|Publication number||US8179163 B2|
|Application number||US 12/732,024|
|Publication date||May 15, 2012|
|Filing date||Mar 25, 2010|
|Priority date||Mar 25, 2010|
|Also published as||US20110234272|
|Publication number||12732024, 732024, US 8179163 B2, US 8179163B2, US-B2-8179163, US8179163 B2, US8179163B2|
|Original Assignee||Silicon Laboratories Inc.|
|Export Citation||BiBTeX, EndNote, RefMan|
|Patent Citations (13), Non-Patent Citations (14), Classifications (15), Legal Events (2)|
|External Links: USPTO, USPTO Assignment, Espacenet|
This application is related to application Ser. No. 12/732,029, filed on the same date as the present application, entitled “METHOD AND APPARATUS FOR QUANTIZATION NOISE REDUCTION IN FRACTIONAL-N PLLS,” naming Qicheng Yu as inventor, which application is incorporated herein by reference in its entirety.
1. Field of the Invention
This application relates to fractional-N phase-locked loops and more particularly to correcting shortcomings in such phase-locked loops (PLLs).
2. Description of the Related Art
Wide band fractional-N PLLs see increasing demand in various fields, especially wireless communications. Large bandwidth of the PLL helps suppress the intrinsic noise of the VCO, and provides fast settling time during frequency switching.
Unlike an integer-N PLL, the feedback divider output clock (fbclk) leads and lags the reference clock (refclk) regularly in a fractional-N PLL due to an ever-changing frequency divider ratio. The change is necessary to maintain an average VCO clock to reference clock frequency ratio that contains a fraction. This quantization noise of the feedback clock phase is injected through the phase-frequency detector (PFD) and charge pump (CP), and easily becomes the dominant noise source of the system. Meanwhile, the CP exhibits nonlinearity, mainly due to the size mismatch between the up and down current sources. High frequency quantization noise is modulated by the nonlinearity down into the pass band of the PLL, corrupting the output clock.
Q=I up Ět d −I dn Ět−I dn Ět d
when fbclk leads, and
Q=I upĚ(−t)+I up Ět d −I dn Ět d
when fbclk lags. Here t is the time by which the fbclk leads refclk, td is the delay of reset in the PFD, and Iup and Idu are the value of up and down current sources. Q is nonlinear with respect to t if Iup≠Idn, causing the high frequency quantization noise in the phase of fbclk to alias into the PLL bandwidth.
Another source of error as described above is the quantization noise due to the feedback divider output clock (fbclk) leading and lagging the reference clock (refclk) regularly in a fractional-N PLL due to an ever-changing frequency divider ratio. The common approach to quantization noise reduction is to add dedicated current sources to implement a canceling digital to analog converter (DAC), which delivers a charge that is nearly the opposite of the quantization noise. A typical fractional-N PLL with quantization noise reduction is shown in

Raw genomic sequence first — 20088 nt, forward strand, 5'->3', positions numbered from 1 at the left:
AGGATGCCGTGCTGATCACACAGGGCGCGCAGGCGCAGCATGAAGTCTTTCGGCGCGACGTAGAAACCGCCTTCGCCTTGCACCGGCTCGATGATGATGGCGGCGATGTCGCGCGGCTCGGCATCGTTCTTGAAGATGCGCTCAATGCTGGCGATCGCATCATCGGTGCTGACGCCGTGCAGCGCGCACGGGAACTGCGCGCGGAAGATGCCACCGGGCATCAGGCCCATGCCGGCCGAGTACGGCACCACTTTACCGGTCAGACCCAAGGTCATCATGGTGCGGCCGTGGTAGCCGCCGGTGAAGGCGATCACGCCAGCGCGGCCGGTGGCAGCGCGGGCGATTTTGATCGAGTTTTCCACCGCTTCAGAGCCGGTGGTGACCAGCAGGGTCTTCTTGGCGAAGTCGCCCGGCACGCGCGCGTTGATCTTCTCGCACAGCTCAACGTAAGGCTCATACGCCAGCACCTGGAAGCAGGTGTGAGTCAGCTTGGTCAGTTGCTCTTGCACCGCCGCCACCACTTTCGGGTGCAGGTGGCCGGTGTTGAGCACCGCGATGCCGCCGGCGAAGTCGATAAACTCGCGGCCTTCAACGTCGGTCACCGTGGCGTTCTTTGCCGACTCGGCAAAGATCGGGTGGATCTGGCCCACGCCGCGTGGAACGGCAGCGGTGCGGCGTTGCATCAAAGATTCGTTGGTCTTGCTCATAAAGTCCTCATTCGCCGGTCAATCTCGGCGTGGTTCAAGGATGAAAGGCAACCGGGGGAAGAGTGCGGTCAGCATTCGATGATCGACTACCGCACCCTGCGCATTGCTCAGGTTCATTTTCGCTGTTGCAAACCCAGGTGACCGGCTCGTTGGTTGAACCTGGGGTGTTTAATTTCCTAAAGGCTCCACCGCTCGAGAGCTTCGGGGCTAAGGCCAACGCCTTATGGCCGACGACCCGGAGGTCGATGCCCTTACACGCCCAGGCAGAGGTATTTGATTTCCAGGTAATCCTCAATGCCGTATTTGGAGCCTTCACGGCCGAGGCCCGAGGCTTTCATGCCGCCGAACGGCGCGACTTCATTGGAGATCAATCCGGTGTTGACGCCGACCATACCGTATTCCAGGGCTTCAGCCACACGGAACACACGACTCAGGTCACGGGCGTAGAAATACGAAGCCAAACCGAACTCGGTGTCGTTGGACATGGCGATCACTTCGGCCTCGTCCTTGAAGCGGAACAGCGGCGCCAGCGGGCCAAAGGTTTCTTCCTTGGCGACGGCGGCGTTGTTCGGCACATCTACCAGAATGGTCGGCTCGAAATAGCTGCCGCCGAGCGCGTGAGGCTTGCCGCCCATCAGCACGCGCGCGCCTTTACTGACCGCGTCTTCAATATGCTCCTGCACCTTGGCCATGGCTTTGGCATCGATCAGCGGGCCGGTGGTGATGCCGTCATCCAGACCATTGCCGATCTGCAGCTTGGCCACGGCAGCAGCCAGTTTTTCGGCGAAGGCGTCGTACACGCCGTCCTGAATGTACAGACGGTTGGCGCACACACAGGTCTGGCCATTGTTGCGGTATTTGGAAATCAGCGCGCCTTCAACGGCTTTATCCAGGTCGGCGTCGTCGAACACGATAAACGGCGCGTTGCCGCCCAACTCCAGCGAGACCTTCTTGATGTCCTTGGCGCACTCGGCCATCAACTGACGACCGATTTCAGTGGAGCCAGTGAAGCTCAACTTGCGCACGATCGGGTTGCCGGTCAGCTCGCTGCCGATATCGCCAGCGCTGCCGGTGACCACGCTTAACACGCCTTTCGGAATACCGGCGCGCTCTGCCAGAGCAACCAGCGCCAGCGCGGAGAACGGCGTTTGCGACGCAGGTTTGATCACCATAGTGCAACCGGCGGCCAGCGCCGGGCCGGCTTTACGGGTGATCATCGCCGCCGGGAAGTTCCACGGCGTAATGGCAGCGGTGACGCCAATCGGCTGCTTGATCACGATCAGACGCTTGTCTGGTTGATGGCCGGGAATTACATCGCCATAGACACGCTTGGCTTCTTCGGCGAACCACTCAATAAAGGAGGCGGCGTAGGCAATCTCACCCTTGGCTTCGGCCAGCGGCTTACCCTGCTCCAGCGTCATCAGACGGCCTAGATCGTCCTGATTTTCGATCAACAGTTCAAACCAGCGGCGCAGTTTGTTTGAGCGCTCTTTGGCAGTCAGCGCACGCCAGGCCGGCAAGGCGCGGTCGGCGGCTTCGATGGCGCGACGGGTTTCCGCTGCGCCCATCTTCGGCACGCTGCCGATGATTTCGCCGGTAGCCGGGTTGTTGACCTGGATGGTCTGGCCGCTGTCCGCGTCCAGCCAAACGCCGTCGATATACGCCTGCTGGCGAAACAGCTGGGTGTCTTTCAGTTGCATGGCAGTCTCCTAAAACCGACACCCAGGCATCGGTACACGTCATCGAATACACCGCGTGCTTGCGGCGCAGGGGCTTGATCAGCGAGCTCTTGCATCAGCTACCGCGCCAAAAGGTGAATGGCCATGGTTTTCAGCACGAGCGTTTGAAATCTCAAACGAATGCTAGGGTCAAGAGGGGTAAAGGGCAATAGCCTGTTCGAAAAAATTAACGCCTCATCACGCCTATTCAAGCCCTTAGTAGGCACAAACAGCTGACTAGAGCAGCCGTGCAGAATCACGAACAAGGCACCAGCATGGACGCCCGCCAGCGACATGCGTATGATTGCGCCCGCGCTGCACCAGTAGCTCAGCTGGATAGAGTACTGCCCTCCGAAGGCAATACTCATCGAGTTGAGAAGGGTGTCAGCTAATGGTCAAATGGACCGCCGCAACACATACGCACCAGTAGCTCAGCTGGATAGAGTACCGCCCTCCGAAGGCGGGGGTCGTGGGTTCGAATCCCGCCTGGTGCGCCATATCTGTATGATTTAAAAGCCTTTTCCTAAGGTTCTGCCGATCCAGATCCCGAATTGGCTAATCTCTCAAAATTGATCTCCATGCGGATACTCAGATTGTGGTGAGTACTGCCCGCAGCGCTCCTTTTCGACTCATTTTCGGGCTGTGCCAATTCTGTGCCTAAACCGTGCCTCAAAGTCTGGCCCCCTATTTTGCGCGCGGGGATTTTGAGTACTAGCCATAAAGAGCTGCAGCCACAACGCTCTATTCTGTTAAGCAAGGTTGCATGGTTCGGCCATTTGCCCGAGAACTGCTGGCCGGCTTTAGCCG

Thus, improvements at controlling noise, charge injection, mismatch error and leakage current in a PLL are desirable.
Accordingly, an embodiment of the invention provides a method that includes receiving a feedback signal having a fixed pulse width at a first input of a phase frequency detector. Responsive to assertion of the feedback signal, a first pulse signal is asserted that is indicative of a first charge amount. A reference clock signal is received at a second input of the phase frequency detector. Responsive to assertion of the reference clock signal, a second pulse signal is asserted indicating a second charge amount. The first and second pulse signals are deasserted in response to the falling edge of the feedback signal.
In an embodiment, when the reference clock signal lags the feedback signal by more than the fixed pulse width, the first pulse signal is extended so that the first pulse signal falls together with the second pulse signal, a fixed delay after the second pulse signal rises.
In another embodiment, an apparatus includes a phase frequency detector (PFD). The phase frequency detector (PFD) includes a first circuit coupled to receive a fixed pulse width feedback signal and to supply a first pulse signal having a fixed pulse width corresponding to the fixed pulse width feedback signal. A first edge of the first pulse signal is determined by a first edge of the fixed pulse width feedback signal and a second edge of the first pulse signal being determined by a reset signal. A second circuit is coupled to receive a reference clock signal and to supply a second pulse signal. A first edge of the second pulse signal is determined by a first edge of the reference clock signal and a second edge of the second pulse signal is determined by the reset signal. A reset circuit is responsive to a predetermined edge of the fixed pulse width feedback signal to generate the reset signal.